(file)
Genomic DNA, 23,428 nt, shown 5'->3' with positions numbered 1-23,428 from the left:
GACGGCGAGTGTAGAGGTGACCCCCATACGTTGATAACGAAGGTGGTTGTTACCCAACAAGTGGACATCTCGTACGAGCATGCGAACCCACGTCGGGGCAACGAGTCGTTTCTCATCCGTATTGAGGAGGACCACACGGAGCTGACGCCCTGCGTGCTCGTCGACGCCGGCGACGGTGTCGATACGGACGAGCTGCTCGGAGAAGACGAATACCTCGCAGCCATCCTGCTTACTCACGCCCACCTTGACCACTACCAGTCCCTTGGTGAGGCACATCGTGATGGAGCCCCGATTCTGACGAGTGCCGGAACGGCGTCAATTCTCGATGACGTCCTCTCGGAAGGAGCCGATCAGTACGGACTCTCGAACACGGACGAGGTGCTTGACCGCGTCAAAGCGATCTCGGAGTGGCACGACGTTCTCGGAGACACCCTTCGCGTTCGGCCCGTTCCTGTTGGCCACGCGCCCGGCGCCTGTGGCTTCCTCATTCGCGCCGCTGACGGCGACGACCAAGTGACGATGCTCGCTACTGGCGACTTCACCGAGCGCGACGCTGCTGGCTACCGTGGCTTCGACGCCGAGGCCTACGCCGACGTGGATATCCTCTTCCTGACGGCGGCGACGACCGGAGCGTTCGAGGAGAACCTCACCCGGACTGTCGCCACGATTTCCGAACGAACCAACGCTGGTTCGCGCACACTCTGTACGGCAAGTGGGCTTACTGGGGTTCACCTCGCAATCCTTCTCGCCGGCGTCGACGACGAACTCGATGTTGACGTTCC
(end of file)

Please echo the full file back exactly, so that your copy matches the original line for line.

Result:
Genomic DNA, 23,428 nt, shown 5'->3' with positions numbered 1-23,428 from the left:
GACGGCGAGTGTAGAGGTGACCCCCATACGTTGATAACGAAGGTGGTTGTTACCCAACAAGTGGACATCTCGTACGAGCATGCGAACCCACGTCGGGGCAACGAGTCGTTTCTCATCCGTATTGAGGAGGACCACACGGAGCTGACGCCCTGCGTGCTCGTCGACGCCGGCGACGGTGTCGATACGGACGAGCTGCTCGGAGAAGACGAATACCTCGCAGCCATCCTGCTTACTCACGCCCACCTTGACCACTACCAGTCCCTTGGTGAGGCACATCGTGATGGAGCCCCGATTCTGACGAGTGCCGGAACGGCGTCAATTCTCGATGACGTCCTCTCGGAAGGAGCCGATCAGTACGGACTCTCGAACACGGACGAGGTGCTTGACCGCGTCAAAGCGATCTCGGAGTGGCACGACGTTCTCGGAGACACCCTTCGCGTTCGGCCCGTTCCTGTTGGCCACGCGCCCGGCGCCTGTGGCTTCCTCATTCGCGCCGCTGACGGCGACGACCAAGTGACGATGCTCGCTACTGGCGACTTCACCGAGCGCGACGCTGCTGGCTACCGTGGCTTCGACGCCGAGGCCTACGCCGACGTGGATATCCTCTTCCTGACGGCGGCGACGACCGGAGCGTTCGAGGAGAACCTCACCCGGACTGTCGCCACGATTTCCGAACGAACCAACGCTGGTTCGCGCACACTCTGTACGGCAAGTGGGCTTACTGGGGTTCACCTCGCAATCCTTCTCGCCGGCGTCGACGACGAACTCGATGTTGACGTTCC